• Michael Belfor

What Is a Conventional Loan?


With all the specialized loan programs out there—FHA, VA, etc.—it’s easy for the standard, conventional loan to get lost in the shuffle. After sifting through all these programs, you may find yourself stepping back and asking, “Wait, just what is a conventional loan?”


The word “conventional” simply means the loan is not part of a specific government program like FHA and VA loans are. Instead, they’re offered by mortgage companies, banks, and credit unions. Conventional loans that follow specific guidelines set by Fannie Mae and Freddie Mac—two federally backed companies that buy and guarantee mortgages—are known as conforming loans.


Conventional mortgages that don’t meet Freddie and Fannie’s guidelines are called non-conforming loans. An example of a non-conforming loan would be a jumbo loan, as it exceeds the conforming loan limits.


Now, let’s get into the details of what a conventional loan is.


Down Payments

Down payments on conventional loans can be as low as 3% if you’re a first-time homebuyer. This is a huge perk compared to other mortgages that require 10% to 20% down. The down payment requirement for a conventional loan tends to vary based on your financial situation and whether this is your first home.


If you’re not a first-time homebuyer, or if you make less than 80% of your area’s median income, your down payment requirement will likely be 5%. If you’re buying a second home, this rate may be 10%. Those who opt for an adjustable-rate mortgage (ARM) over a fixed rate will also typically find that their rate is 5%.


Those hoping to secure a jumbo loan can do that through a conventional mortgage, though the down payment requirement may be 20% or higher.


Private Mortgage Insurance (PMI)

Here’s the thing with putting less than 20% down on a home with a conventional loan: You’ll likely have to pay private mortgage insurance as part of your mortgage payment. It’s the lender’s way of protecting itself in case of a default since there isn’t a lot of skin in the game with a low down payment.


PMI can be rolled into your monthly mortgage payment, or it can be paid as an upfront fee. Depending on your credit score and down payment size, you’ll usually pay between $40 and $80 per month for every $100,000 you borrowed. The good news about PMI is that it automatically falls off once you’ve accumulated a 22% equity stake in your home. This is a direct benefit of conventional loans, since PMI on FHA loans remains for the life of the loan.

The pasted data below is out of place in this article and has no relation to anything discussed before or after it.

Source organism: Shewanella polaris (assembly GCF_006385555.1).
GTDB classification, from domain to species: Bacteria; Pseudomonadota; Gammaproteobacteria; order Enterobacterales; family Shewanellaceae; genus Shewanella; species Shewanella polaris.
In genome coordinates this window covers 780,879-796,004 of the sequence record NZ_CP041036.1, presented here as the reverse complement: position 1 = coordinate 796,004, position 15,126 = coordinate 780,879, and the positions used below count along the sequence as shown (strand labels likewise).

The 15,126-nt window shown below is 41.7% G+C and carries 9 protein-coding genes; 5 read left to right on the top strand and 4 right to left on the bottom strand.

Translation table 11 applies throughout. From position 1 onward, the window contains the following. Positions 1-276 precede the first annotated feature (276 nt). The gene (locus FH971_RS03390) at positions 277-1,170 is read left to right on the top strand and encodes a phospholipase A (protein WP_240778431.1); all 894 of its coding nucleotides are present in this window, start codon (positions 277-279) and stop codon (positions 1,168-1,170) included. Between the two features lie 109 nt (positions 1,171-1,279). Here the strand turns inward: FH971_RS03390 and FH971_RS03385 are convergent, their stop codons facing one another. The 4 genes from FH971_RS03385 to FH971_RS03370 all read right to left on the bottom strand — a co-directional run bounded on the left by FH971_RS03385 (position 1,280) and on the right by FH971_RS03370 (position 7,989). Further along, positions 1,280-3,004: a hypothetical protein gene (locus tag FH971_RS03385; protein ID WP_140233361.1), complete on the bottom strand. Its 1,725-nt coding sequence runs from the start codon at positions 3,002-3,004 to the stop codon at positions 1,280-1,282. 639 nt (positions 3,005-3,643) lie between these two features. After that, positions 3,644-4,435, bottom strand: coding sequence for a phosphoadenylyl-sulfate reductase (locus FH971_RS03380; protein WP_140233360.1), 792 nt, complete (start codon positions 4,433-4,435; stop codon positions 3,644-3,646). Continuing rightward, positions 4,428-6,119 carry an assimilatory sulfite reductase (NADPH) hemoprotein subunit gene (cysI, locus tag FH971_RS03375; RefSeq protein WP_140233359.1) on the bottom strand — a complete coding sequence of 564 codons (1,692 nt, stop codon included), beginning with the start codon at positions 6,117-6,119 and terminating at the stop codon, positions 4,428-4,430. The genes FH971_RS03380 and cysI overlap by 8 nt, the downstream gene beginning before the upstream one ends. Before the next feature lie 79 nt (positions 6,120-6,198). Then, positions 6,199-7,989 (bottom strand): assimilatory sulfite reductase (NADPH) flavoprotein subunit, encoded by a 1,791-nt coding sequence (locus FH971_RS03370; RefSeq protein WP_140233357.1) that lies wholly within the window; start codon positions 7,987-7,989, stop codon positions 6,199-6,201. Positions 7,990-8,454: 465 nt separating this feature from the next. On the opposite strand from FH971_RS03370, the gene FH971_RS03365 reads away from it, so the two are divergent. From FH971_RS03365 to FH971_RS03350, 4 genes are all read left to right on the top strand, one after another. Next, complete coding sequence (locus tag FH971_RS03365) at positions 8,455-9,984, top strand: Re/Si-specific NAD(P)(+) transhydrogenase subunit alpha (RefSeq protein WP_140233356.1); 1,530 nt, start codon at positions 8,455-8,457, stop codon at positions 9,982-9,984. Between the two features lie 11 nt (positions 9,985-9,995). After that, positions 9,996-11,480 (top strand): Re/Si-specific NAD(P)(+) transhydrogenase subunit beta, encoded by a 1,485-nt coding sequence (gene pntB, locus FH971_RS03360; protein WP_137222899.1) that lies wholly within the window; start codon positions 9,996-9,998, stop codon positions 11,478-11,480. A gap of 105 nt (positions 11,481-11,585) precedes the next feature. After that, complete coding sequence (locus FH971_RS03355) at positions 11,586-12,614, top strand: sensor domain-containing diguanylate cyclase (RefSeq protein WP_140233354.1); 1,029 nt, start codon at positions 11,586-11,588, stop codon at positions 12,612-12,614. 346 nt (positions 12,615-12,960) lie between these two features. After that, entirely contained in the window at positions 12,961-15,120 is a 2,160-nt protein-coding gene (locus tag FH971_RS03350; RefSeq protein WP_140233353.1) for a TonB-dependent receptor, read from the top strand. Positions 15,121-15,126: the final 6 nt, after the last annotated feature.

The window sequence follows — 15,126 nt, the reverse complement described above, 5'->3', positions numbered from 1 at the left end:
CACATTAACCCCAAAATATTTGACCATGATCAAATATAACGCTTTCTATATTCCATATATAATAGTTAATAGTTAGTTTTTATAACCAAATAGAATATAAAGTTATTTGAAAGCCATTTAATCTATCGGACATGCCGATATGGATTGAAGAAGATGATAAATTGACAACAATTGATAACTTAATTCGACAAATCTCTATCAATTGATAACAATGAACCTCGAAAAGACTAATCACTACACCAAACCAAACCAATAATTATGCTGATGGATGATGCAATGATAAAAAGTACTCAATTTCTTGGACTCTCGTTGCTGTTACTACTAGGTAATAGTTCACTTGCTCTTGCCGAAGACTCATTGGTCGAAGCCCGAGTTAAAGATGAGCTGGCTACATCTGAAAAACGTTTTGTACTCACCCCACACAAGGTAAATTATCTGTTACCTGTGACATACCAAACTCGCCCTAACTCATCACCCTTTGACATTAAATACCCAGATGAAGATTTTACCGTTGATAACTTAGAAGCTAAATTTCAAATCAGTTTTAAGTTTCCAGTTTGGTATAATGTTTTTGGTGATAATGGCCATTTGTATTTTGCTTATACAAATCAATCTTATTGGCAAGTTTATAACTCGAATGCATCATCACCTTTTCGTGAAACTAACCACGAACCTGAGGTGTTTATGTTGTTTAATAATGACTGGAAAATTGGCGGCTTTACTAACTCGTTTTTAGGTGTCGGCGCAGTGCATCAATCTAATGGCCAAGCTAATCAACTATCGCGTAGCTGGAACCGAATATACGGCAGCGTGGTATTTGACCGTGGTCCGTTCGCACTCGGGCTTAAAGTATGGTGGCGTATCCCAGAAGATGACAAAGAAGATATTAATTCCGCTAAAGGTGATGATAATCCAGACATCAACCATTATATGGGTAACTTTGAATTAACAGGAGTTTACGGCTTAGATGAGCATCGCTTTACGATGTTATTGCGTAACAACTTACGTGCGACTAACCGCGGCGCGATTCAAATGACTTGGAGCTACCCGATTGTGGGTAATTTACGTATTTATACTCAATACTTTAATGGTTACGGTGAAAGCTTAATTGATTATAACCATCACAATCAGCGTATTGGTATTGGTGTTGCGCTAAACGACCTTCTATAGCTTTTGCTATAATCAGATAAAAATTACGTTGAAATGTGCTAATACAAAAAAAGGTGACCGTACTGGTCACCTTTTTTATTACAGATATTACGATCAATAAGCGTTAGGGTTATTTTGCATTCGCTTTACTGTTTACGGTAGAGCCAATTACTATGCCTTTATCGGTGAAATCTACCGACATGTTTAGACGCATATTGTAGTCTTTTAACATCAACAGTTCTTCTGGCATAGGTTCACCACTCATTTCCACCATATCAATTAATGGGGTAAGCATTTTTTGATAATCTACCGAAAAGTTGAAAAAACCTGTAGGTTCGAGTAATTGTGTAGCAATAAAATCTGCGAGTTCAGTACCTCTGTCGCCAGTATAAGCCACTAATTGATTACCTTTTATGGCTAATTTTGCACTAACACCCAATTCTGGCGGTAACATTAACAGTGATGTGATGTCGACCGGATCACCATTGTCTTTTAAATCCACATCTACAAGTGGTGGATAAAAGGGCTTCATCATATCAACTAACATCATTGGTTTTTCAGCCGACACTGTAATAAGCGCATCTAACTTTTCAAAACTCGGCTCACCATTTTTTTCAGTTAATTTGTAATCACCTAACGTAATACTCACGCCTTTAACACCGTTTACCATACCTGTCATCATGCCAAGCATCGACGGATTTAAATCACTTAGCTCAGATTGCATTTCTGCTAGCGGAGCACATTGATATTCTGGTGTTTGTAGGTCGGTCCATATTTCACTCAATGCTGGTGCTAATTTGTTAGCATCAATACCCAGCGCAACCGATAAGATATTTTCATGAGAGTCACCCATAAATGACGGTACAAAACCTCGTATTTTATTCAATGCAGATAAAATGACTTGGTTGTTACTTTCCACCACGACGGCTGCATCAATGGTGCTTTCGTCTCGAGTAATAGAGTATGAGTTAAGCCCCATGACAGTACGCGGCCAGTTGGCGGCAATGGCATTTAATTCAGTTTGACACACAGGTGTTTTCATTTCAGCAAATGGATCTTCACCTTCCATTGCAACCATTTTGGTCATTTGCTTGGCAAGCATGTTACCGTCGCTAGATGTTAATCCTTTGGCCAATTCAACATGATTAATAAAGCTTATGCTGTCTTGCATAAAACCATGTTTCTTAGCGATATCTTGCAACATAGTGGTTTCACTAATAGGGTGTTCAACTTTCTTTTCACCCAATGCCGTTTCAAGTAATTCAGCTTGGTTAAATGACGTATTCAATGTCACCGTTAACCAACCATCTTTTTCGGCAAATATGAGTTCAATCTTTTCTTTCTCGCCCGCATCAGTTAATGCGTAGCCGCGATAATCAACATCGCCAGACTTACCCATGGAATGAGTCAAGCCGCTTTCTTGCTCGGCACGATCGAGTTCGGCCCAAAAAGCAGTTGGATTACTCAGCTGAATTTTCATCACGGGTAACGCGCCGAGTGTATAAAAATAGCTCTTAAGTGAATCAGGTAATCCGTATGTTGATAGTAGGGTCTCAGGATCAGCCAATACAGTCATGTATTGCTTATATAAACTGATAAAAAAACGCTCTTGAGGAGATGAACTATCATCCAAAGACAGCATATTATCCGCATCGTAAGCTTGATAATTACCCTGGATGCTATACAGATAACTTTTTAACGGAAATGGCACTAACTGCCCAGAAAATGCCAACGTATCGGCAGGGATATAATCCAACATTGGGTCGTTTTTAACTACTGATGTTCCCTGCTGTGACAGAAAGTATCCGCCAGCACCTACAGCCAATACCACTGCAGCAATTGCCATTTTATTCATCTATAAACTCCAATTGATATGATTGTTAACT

Loan Size

For a conforming loan, you need to stay within the loan limits set by Freddie and Fannie. Though this number changes every year, it is $548,250 in 2021, up from $510,400 in 2020. If your loan falls outside this range, it is considered non-conforming and would qualify as a jumbo loan.


The loan limit is higher if your county is designated as a “high-cost area.” In those instances, the conforming loan limit can go as high as $822,375 in 2021. You can check out the conforming loan limits in your area by visiting the Federal Housing Finance Agency’s website.


Other Requirements

When thinking about whether a conventional loan is right for you, you’ll want to take two more factors into consideration.


Credit score: Most lenders require a credit score of at least 620 for a conventional loan.

Debt-to-income ratio (DTI): A DTI of 50% or lower is needed for most conventional loans.

Aside from these two factors, individuals who have filed for bankruptcy or had a foreclosure within the past seven years may not qualify for a conventional loan. If you don’t meet the requirements for a conventional loan, never fear! Our APM Loan Advisors have hundreds of loan programs at their fingertips and are always ready to discuss your unique financial situation. We can help determine whether a conventional loan is right for you, or if another lending vehicle may be a better fit.


Is a Conventional Loan Right for You?

The beauty of the conventional loan is its diversity. You can choose between a fixed rate or ARM. You can pay as little as 3% down. You can use a conventional loan to purchase a second home or investment property. You can avoid PMI by putting 20% down—or potentially have it removed once you build up 22% equity in your home.


Conforming and non-conforming conventional loans are among a number of products APM offers to borrowers. Now that you know what a conventional loan is, you can start to weigh whether it’s the right type of mortgage for you. Our Loan Advisors are here to counsel you through the process. We listen to your financial situation, goals, and concerns, and then map out a plan that helps you achieve your dreams faster.

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